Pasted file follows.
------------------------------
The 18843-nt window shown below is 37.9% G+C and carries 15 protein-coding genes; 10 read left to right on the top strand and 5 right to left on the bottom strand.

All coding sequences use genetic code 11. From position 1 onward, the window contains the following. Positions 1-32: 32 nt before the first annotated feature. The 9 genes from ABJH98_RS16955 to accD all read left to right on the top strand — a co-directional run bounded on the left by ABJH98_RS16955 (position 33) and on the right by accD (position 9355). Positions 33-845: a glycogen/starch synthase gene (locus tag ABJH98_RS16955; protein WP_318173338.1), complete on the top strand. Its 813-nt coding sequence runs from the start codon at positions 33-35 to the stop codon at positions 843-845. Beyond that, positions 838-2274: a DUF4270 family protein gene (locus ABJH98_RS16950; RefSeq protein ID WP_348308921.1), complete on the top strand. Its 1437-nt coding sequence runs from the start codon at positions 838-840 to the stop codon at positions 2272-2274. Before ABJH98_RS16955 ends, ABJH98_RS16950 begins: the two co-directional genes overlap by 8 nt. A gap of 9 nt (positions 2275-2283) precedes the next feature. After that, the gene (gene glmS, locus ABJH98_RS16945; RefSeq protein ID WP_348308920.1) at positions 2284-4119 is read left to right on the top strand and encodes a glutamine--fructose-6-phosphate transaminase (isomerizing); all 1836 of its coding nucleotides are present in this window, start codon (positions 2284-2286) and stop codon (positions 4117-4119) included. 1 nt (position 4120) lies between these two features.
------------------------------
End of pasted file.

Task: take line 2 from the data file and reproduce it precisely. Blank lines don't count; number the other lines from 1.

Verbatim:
All coding sequences use genetic code 11. From position 1 onward, the window contains the following. Positions 1-32: 32 nt before the first annotated feature. The 9 genes from ABJH98_RS16955 to accD all read left to right on the top strand — a co-directional run bounded on the left by ABJH98_RS16955 (position 33) and on the right by accD (position 9355). Positions 33-845: a glycogen/starch synthase gene (locus tag ABJH98_RS16955; protein WP_318173338.1), complete on the top strand. Its 813-nt coding sequence runs from the start codon at positions 33-35 to the stop codon at positions 843-845. Beyond that, positions 838-2274: a DUF4270 family protein gene (locus ABJH98_RS16950; RefSeq protein ID WP_348308921.1), complete on the top strand. Its 1437-nt coding sequence runs from the start codon at positions 838-840 to the stop codon at positions 2272-2274. Before ABJH98_RS16955 ends, ABJH98_RS16950 begins: the two co-directional genes overlap by 8 nt. A gap of 9 nt (positions 2275-2283) precedes the next feature. After that, the gene (gene glmS, locus ABJH98_RS16945; RefSeq protein ID WP_348308920.1) at positions 2284-4119 is read left to right on the top strand and encodes a glutamine--fructose-6-phosphate transaminase (isomerizing); all 1836 of its coding nucleotides are present in this window, start codon (positions 2284-2286) and stop codon (positions 4117-4119) included. 1 nt (position 4120) lies between these two features.